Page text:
When it comes to keyboards, most people are using the ones with a membrane. If I told you that you should switch to a mechanical keyboard, it might sound counterintuitive, but there are a couple of reasons for that.
Mechanical keyboard technology might be older than membrane technology, but the benefits they offer are not easily ignored. Membrane keyboards are made to be cheaper and more affordable, but here are the reasons why you should at least consider spending a couple of bucks to get a really good mechanical keyboard.
Mechanical Keyboards Last Longer
If you replace your membrane keyboard for a mechanical one, you will surely get a bang for your buck. On a membrane keyboard, when you press a key, it passes through a plastic layer containing electrical contacts. This interrupts the circuit and registers the keypress. Mechanical keyboards, on the other hand, use the real switch below a key to register if a key is pressed.
The membrane keyboard clocks out at about 10 million key presses and when the membrane or the circuit board gets damaged, you have to replace the whole keyboard. The mechanical keyboard-only stops working after about 50 million presses, and the keys are easily replaceable. This means that even if you have to spend more money on a mechanical keyboard, it’s worth every penny as they can last for decades.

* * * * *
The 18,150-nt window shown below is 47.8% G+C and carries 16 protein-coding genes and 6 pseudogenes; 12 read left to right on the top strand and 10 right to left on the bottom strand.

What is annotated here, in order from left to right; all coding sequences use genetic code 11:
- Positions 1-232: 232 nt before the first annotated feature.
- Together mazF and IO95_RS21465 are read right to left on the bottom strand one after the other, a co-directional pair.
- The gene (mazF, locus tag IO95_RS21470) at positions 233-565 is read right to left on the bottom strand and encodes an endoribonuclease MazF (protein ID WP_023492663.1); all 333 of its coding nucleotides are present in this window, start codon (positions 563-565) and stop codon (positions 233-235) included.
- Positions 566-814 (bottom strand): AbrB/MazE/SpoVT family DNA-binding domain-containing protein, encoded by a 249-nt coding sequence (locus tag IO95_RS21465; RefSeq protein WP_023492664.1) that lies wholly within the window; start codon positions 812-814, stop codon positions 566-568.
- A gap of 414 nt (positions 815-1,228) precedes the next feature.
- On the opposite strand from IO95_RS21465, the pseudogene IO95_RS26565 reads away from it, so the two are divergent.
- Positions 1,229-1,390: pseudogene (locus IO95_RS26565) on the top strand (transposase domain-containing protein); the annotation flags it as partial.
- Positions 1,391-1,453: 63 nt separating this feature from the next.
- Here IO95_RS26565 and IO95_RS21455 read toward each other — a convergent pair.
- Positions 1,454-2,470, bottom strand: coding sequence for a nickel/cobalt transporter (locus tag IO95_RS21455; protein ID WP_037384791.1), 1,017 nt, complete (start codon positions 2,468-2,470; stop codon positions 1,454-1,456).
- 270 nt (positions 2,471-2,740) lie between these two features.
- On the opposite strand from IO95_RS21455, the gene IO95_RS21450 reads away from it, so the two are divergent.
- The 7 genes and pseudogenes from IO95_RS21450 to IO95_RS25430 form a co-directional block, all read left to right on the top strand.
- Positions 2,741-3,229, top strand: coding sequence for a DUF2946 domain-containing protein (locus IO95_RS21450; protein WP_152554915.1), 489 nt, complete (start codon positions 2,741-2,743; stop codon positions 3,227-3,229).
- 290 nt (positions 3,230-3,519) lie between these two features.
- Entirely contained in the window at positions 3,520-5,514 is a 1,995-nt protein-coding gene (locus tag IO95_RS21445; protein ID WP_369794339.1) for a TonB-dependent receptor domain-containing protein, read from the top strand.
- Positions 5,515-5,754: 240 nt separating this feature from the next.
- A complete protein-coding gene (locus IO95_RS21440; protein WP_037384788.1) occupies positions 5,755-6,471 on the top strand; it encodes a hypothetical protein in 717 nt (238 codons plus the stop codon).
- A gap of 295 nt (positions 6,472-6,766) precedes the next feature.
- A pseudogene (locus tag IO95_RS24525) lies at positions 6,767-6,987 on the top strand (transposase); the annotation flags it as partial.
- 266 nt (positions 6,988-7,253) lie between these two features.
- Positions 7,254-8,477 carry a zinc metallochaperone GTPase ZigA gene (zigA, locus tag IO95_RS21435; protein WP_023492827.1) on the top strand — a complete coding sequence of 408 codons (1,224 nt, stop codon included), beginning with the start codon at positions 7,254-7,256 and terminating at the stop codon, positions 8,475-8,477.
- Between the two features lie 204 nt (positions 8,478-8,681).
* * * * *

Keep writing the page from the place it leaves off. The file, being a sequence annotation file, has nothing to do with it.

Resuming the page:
Mechanical Keyboards Give You a Better Feedback
If you want to get better at typing and put less strain on your fingers, then a mechanical keyboard is the right choice for you. While membrane keyboards feel mushy when you press the keys, typing on a mechanical keyboard gives you the feedback you can feel. This makes it easier for you to keep track of your finger position and lowers the chance of mistyping.
Other than helping you achieve faster typing, it will also eliminate the chance of pushing the button all the way down which puts a strain on your fingers, making them tire more easily. Faster typing is also achieved because there is a lower chance that you will just graze the wrong key and the keyboard registers it as a keypress.
Mechanical keyboards also produce a clicking noise each time a keypress is registered. You will naturally learn when the key is pressed, and move on to the next key, increasing your typing speed even more in the process.